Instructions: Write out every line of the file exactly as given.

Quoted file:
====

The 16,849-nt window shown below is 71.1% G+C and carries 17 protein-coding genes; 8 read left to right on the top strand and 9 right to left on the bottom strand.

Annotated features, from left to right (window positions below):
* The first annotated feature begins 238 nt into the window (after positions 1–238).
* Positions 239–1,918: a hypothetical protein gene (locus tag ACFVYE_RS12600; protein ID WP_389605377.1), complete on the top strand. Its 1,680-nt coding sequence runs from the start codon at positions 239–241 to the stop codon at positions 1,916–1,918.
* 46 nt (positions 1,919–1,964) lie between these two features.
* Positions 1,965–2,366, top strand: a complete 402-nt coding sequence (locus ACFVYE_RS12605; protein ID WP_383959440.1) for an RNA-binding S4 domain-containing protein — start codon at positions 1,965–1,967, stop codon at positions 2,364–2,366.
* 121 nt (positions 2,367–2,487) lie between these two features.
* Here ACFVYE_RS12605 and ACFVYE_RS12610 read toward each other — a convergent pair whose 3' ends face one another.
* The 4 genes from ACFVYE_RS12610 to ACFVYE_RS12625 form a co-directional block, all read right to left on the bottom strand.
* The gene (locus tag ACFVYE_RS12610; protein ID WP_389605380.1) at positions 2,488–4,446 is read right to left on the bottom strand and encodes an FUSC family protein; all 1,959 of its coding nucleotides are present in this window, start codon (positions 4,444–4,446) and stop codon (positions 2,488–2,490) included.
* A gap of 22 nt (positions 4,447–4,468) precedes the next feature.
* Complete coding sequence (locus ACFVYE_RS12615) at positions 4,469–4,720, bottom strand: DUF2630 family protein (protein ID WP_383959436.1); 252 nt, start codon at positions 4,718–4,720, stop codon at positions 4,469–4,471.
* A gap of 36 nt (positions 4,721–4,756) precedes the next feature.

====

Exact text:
The 16,849-nt window shown below is 71.1% G+C and carries 17 protein-coding genes; 8 read left to right on the top strand and 9 right to left on the bottom strand.

Annotated features, from left to right (window positions below):
* The first annotated feature begins 238 nt into the window (after positions 1–238).
* Positions 239–1,918: a hypothetical protein gene (locus tag ACFVYE_RS12600; protein ID WP_389605377.1), complete on the top strand. Its 1,680-nt coding sequence runs from the start codon at positions 239–241 to the stop codon at positions 1,916–1,918.
* 46 nt (positions 1,919–1,964) lie between these two features.
* Positions 1,965–2,366, top strand: a complete 402-nt coding sequence (locus ACFVYE_RS12605; protein ID WP_383959440.1) for an RNA-binding S4 domain-containing protein — start codon at positions 1,965–1,967, stop codon at positions 2,364–2,366.
* 121 nt (positions 2,367–2,487) lie between these two features.
* Here ACFVYE_RS12605 and ACFVYE_RS12610 read toward each other — a convergent pair whose 3' ends face one another.
* The 4 genes from ACFVYE_RS12610 to ACFVYE_RS12625 form a co-directional block, all read right to left on the bottom strand.
* The gene (locus tag ACFVYE_RS12610; protein ID WP_389605380.1) at positions 2,488–4,446 is read right to left on the bottom strand and encodes an FUSC family protein; all 1,959 of its coding nucleotides are present in this window, start codon (positions 4,444–4,446) and stop codon (positions 2,488–2,490) included.
* A gap of 22 nt (positions 4,447–4,468) precedes the next feature.
* Complete coding sequence (locus ACFVYE_RS12615) at positions 4,469–4,720, bottom strand: DUF2630 family protein (protein ID WP_383959436.1); 252 nt, start codon at positions 4,718–4,720, stop codon at positions 4,469–4,471.
* A gap of 36 nt (positions 4,721–4,756) precedes the next feature.